// The contents of this file are in the public domain. See LICENSE_FOR_EXAMPLE_PROGRAMS.txt
/*
    This is an example illustrating the use of the RVM regression object 
    from the dlib C++ Library.

    This example will train on data from the sinc function.

*/

#include <iostream>
#include <vector>

#include <dlib/svm.h>

using namespace std;
using namespace dlib;

// Here is the sinc function we will be trying to learn with rvm regression 
double sinc(double x)
{
    if (x == 0)
        return 1;
    return sin(x)/x;
}

int main()
{
    // Here we declare that our samples will be 1 dimensional column vectors.  
    typedef matrix<double,1,1> sample_type;

    // Now sample some points from the sinc() function
    sample_type m;
    std::vector<sample_type> samples;
    std::vector<double> labels;
    for (double x = -10; x <= 4; x += 1)
    {
        m(0) = x;
        samples.push_back(m);
        labels.push_back(sinc(x));
    }

    // Now we are making a typedef for the kind of kernel we want to use.  I picked the
    // radial basis kernel because it only has one parameter and generally gives good
    // results without much fiddling.
    typedef radial_basis_kernel<sample_type> kernel_type;

    // Here we declare an instance of the rvm_regression_trainer object.  This is the
    // object that we will later use to do the training.
    rvm_regression_trainer<kernel_type> trainer;

    // Here we set the kernel we want to use for training.   The radial_basis_kernel 
    // has a parameter called gamma that we need to determine.  As a rule of thumb, a good 
    // gamma to try is 1.0/(mean squared distance between your sample points).  So 
    // below we are using a similar value.   Note also that using an inappropriately large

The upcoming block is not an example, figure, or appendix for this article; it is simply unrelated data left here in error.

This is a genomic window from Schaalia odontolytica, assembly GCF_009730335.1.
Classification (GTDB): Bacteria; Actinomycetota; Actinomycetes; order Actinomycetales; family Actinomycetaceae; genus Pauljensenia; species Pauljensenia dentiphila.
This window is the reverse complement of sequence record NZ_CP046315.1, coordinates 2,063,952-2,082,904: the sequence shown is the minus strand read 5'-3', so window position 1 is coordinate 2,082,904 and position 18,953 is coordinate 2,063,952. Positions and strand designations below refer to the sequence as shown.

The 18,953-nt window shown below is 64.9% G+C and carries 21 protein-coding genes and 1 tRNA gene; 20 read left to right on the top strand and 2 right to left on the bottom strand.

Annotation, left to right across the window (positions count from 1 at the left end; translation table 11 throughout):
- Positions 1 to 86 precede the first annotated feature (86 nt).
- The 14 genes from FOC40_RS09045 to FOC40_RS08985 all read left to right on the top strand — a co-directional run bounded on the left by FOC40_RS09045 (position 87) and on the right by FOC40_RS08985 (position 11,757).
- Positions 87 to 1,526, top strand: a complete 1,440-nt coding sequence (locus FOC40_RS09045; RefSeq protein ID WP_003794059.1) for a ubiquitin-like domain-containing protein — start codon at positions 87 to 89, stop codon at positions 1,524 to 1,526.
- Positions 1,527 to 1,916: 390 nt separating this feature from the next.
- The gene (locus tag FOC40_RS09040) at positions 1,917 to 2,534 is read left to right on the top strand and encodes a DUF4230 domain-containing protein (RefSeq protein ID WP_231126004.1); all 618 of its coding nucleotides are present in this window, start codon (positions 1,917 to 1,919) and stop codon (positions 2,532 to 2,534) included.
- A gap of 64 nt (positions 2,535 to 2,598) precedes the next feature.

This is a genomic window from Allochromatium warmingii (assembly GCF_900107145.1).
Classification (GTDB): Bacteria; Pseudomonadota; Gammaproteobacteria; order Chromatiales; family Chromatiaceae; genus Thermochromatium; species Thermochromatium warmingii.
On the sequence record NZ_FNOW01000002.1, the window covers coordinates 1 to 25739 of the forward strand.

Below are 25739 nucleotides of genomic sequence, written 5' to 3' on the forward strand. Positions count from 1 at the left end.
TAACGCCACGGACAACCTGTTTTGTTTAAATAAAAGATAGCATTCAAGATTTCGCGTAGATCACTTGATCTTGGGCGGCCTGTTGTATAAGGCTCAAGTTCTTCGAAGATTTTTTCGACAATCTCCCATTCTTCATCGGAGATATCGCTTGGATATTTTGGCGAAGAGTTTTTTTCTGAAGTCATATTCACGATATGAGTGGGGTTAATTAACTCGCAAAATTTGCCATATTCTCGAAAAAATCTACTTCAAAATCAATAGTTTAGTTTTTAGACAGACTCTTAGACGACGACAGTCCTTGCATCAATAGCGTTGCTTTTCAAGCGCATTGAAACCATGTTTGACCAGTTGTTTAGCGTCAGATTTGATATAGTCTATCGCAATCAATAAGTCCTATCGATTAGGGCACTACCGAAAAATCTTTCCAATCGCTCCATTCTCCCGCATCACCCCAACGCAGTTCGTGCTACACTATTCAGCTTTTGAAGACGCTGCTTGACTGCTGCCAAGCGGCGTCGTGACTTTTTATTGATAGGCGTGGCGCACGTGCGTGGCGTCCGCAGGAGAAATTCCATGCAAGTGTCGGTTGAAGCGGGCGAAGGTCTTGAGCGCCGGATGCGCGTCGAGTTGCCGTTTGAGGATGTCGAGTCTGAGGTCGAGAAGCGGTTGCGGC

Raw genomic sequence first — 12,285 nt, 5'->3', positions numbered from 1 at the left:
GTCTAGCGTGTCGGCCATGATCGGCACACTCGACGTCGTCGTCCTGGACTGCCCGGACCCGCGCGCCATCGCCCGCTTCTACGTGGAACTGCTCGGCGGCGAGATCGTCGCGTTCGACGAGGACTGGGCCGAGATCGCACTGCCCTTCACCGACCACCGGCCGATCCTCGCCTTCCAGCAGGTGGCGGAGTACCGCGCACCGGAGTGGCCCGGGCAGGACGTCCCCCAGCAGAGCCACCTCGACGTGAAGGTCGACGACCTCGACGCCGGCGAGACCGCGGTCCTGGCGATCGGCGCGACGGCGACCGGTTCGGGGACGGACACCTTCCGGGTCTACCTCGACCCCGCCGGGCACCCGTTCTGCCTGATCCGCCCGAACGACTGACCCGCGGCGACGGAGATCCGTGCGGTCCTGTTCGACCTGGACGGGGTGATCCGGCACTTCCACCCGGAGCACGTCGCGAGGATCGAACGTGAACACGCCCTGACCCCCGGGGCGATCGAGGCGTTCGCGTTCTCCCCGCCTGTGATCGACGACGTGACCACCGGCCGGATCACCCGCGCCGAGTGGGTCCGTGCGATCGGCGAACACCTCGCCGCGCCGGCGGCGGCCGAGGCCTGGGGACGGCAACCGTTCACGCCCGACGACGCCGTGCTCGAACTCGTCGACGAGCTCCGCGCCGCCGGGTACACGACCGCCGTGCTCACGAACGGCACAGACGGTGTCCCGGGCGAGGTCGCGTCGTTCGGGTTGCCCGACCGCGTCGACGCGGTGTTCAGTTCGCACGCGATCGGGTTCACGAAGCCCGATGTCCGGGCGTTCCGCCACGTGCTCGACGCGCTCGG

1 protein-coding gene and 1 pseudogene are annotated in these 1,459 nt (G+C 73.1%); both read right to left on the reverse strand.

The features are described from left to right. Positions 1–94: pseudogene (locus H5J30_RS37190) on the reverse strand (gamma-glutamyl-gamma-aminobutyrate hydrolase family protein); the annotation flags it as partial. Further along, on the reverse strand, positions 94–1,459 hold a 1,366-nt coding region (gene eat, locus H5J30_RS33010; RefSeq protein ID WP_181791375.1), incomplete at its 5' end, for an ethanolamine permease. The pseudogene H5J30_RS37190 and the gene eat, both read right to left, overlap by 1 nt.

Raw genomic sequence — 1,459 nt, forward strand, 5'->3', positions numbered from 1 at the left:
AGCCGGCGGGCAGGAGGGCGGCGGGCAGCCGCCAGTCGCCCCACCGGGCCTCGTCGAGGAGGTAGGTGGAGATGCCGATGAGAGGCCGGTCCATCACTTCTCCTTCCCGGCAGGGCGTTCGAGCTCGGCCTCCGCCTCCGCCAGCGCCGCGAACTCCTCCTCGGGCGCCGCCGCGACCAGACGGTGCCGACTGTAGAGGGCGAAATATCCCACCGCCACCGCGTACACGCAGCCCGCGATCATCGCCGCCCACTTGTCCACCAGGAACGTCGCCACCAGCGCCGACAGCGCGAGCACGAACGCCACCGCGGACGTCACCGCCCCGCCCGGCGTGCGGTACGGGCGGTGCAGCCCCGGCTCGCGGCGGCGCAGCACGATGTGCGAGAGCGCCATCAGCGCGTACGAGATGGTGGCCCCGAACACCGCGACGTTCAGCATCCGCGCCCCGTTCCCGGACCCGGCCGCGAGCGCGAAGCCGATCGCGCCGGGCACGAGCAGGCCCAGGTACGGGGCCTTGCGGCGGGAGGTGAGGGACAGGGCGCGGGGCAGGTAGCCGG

// gamma will cause the RVM training algorithm to run extremely slowly.  What
    // "large" means is relative to how spread out your data is.  So it is important
    // to use a rule like this as a starting point for determining the gamma value
    // if you want to use the RVM.  It is also probably a good idea to normalize your
    // samples as shown in the rvm_ex.cpp example program.
    const double gamma = 2.0/compute_mean_squared_distance(samples);
    cout << "using gamma of " << gamma << endl;
    trainer.set_kernel(kernel_type(gamma));

    // One thing you can do to reduce the RVM training time is to make its
    // stopping epsilon bigger.  However, this might make the outputs less
    // reliable.  But sometimes it works out well.  0.001 is the default.
    trainer.set_epsilon(0.001);

    // now train a function based on our sample points
    decision_function<kernel_type> test = trainer.train(samples, labels);

    // now we output the value of the sinc function for a few test points as well as the 
    // value predicted by our regression.
    m(0) = 2.5; cout << sinc(m(0)) << "   " << test(m) << endl;
    m(0) = 0.1; cout << sinc(m(0)) << "   " << test(m) << endl;
    m(0) = -4;  cout << sinc(m(0)) << "   " << test(m) << endl;
    m(0) = 5.0; cout << sinc(m(0)) << "   " << test(m) << endl;

    // The output is as follows:
    //using gamma of 0.05
    //0.239389   0.240989
    //0.998334   0.999538
    //-0.189201   -0.188453
    //-0.191785   -0.226516


    // The first column is the true value of the sinc function and the second
    // column is the output from the rvm estimate.  



    // Another thing that is worth knowing is that just about everything in dlib is serializable.
    // So for example, you can save the test object to disk and recall it later like so:
    ofstream fout("saved_function.dat",ios::binary);
    serialize(test,fout);
    fout.close();

    // Now let's open that file back up and load the function object it contains.
    ifstream fin("saved_function.dat",ios::binary);
    deserialize(test, fin);


}